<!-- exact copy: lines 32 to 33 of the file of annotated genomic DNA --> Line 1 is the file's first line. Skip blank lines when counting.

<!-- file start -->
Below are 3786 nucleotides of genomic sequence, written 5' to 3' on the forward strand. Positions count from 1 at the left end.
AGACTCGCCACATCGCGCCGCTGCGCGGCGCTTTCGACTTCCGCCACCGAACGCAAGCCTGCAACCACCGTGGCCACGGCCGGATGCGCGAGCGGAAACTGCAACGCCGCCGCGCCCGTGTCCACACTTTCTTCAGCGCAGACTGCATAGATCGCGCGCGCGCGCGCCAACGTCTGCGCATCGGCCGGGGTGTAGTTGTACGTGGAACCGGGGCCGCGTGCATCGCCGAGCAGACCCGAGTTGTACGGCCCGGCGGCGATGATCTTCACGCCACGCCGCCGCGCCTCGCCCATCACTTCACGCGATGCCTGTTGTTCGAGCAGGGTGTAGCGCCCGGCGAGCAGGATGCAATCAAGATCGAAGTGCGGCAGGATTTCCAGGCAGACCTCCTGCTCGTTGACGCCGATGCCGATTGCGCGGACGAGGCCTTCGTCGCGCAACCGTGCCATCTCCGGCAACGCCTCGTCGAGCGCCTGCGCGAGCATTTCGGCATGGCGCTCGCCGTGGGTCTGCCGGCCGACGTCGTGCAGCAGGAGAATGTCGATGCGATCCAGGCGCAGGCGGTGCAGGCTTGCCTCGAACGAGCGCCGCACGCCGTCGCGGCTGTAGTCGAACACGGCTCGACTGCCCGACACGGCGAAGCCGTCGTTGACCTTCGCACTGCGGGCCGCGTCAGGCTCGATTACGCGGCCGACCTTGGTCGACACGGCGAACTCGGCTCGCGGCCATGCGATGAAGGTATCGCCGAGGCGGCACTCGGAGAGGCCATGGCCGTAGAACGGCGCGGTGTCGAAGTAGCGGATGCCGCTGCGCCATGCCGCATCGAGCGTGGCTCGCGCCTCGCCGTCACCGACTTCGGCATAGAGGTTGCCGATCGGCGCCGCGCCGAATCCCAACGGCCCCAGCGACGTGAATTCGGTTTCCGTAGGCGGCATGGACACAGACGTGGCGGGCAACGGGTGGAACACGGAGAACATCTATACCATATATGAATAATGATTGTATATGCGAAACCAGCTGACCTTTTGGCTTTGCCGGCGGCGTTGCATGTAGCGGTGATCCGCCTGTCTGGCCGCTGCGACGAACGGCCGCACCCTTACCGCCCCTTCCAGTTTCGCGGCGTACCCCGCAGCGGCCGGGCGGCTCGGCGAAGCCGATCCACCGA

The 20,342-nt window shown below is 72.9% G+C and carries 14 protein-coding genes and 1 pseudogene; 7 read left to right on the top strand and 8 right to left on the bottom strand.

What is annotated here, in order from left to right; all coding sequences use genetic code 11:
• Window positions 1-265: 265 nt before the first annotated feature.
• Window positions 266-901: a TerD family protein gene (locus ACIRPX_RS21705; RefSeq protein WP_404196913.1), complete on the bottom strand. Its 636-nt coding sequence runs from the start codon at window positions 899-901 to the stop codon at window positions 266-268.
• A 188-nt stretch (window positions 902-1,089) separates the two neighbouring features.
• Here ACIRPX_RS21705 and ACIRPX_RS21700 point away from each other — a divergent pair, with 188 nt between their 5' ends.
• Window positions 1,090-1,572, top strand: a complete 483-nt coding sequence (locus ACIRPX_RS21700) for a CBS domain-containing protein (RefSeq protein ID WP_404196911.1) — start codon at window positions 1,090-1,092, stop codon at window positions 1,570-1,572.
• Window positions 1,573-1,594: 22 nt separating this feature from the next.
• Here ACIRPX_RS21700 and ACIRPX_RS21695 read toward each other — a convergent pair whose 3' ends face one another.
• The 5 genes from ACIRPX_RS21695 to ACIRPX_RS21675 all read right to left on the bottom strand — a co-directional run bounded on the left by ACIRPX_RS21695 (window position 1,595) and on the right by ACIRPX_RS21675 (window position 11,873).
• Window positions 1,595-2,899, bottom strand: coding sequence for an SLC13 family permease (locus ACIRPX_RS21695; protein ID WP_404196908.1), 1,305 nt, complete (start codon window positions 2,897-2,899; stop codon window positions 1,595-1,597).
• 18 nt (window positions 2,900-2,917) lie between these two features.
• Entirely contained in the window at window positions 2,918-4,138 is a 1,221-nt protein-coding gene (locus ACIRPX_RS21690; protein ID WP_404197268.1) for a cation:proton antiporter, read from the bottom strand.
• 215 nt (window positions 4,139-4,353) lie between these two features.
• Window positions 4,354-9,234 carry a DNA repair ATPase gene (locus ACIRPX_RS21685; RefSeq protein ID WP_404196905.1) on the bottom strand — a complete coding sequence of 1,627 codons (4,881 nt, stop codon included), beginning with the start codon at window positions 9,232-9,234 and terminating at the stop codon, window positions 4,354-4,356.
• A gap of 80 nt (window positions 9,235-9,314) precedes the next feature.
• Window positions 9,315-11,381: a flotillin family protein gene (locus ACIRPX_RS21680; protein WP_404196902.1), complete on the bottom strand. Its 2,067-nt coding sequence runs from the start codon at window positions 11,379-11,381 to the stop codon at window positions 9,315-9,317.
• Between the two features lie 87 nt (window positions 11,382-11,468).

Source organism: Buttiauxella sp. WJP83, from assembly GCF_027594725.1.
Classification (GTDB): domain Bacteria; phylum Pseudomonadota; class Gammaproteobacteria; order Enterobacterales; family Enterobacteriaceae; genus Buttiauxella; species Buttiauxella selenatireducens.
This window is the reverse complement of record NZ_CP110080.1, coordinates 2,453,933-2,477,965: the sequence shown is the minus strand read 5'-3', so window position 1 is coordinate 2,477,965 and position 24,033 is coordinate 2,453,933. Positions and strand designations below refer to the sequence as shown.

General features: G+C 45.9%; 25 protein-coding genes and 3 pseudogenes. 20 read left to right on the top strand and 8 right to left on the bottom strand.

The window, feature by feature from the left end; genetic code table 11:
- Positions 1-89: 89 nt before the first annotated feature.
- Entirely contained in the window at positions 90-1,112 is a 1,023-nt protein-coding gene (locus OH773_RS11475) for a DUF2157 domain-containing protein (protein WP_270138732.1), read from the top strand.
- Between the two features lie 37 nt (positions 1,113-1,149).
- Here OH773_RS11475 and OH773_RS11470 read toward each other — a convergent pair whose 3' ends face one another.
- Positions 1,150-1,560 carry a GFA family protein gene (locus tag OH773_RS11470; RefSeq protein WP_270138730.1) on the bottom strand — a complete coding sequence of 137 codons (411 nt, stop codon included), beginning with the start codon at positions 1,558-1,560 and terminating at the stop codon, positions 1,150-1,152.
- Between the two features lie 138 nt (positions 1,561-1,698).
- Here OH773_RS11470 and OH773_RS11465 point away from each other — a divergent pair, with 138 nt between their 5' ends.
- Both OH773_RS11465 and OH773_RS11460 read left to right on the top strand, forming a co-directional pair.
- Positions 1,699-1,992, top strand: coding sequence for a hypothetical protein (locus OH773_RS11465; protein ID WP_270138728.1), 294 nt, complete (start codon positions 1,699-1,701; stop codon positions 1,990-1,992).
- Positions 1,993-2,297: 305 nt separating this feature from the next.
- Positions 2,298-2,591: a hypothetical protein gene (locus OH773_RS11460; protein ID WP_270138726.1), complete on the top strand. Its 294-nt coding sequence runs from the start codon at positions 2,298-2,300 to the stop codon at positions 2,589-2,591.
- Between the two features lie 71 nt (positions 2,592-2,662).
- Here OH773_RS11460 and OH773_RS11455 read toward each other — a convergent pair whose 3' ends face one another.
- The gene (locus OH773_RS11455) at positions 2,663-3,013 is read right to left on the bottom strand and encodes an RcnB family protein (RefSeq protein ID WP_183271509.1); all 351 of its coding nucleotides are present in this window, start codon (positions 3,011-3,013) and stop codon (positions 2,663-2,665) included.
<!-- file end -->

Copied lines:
- Here OH773_RS11470 and OH773_RS11465 point away from each other — a divergent pair, with 138 nt between their 5' ends.
- Both OH773_RS11465 and OH773_RS11460 read left to right on the top strand, forming a co-directional pair.